Change in Policy and Practice for Online Instruction
When online classes were first scheduled through the college, a review of Fair Use and the TEACH act, as well as emerging policies from other institutions, led us to a liberal policy. However, based on a more current review with new administrators and current practice among some of our peer institutions, Drake Memorial Library’s policy is that physical material (works on DVD , Blu-ray, CD, VHS tape, vinyl, print book, microform, etc.) must have a license or copyright permission before we can convert the entire work.
Fair use will continue to allow faculty to use small portions of works, including up to a chapter of a book, in an online setting.
Class Format Matters!
Courses at SUNY Brockport can be offered in one of three formats:
- 100% On-line
The amounts and types of copyrighted material, and the forms in which you can use them, vary between Face-to-face/Hybrid and Fully On-line.There are exceptions to copyright guidelines to make it possible for faculty teaching students who are distant and possibly asynchronous, to assure that their class experience is comparable to that of students who meet with their professor, even if it's only one or two meetings a semester. Materials that would normally be viewed within a classroom setting, such as a section of a movie or piece of music, may be eligible for conversion to a digital format for use in an on-line class. Contact your campus Copyright Liaison, Pam O'Sullivan, for further guidance.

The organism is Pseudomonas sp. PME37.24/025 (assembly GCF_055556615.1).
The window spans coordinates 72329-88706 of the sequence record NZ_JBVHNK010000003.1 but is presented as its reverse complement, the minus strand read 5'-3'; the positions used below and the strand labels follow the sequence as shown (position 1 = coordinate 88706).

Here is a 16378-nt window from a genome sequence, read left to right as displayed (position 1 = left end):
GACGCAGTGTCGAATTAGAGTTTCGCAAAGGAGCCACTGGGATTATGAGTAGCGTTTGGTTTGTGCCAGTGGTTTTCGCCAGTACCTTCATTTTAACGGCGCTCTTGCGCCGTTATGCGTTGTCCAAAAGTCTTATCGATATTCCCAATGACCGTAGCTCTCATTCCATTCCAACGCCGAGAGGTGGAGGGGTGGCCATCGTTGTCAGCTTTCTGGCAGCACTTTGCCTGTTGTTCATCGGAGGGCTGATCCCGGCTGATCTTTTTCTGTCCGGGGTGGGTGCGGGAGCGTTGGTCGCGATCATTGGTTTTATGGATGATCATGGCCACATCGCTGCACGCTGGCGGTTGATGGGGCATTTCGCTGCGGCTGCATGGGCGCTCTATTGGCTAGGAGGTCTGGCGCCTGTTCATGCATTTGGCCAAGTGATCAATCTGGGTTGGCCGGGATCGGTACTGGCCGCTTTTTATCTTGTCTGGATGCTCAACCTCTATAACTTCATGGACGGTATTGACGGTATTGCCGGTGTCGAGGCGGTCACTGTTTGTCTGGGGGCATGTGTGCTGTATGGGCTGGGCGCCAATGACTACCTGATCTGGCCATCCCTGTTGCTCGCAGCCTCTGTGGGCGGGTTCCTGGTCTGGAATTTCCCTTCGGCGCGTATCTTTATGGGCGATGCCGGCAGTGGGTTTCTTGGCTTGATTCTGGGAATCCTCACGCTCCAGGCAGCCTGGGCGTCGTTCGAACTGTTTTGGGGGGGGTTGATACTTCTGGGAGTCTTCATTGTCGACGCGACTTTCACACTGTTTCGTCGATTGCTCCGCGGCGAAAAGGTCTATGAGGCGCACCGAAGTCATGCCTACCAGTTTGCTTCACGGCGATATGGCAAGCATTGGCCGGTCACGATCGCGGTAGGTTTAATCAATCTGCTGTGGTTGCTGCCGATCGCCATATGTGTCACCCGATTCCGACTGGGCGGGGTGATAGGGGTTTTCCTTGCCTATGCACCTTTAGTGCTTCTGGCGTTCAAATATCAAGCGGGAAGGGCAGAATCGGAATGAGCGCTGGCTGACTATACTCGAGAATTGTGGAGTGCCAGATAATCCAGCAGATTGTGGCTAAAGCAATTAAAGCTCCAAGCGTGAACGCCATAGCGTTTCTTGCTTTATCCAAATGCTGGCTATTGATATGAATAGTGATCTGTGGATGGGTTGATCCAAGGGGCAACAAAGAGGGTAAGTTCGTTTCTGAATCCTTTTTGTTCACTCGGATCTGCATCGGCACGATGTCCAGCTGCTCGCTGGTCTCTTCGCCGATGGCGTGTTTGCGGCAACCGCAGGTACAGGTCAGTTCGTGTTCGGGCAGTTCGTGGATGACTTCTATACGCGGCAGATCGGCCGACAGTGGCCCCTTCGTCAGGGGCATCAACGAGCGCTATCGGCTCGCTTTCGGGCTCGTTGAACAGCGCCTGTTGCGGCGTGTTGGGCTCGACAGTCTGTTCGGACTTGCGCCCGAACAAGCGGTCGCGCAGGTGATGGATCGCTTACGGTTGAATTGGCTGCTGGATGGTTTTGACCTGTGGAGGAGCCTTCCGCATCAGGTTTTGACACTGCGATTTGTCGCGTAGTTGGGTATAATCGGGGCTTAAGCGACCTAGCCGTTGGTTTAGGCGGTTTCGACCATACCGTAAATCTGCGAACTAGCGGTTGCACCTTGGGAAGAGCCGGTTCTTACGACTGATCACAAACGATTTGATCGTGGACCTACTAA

What is the TEACH Act?
The Technology, Education and Copyright Harmonization Act makes it possible for instructors to use a wider variety of formats in distance learning environments, and qualifying institutions have greater latitude in storing, copying and digitizing materials.
This act is meant to allow a greater range of materials to be used in on-line and distance education classes. If you are teaching in a classroom, this legislation does not apply; you will follow the guidelines under Fair Use.
Some faculty like to use course packs for a variety of reasons. However, unless the material you included is:
- The faculty member's own work to which he/she retains copyright;
- Open source material, and identified as such within the course pack
- Material not under copyright, such as:
- Items published before 1923 and in the public domain
- U.S. government publications
you must obtain permission to use each item (journal article or part thereof, book chapter, images, charts, tables, etc.). Drake Library does not offer this service for you, nor can you generally use library funds designated to purchase materials for your department.
Attached to this page is a document provided to us by a lawyer who works with libraries and copyright, which spells out in more detail the limitations you face putting together a course pack, and the copyright protections behind those limitations.
Streaming Movies and Video
Resources for Faculty
This tool can also help you collect information detailing your use and provide you with a summary in PDF format.
Very thorough guide to what can or cannot be done in various classroom situations
Can help you to determine whether you can use the item without seeking permission.
Another thorough guide on how to use the TEACH Act.
Includes information on use of materials during the current pandemic.
FAQ's for Faculty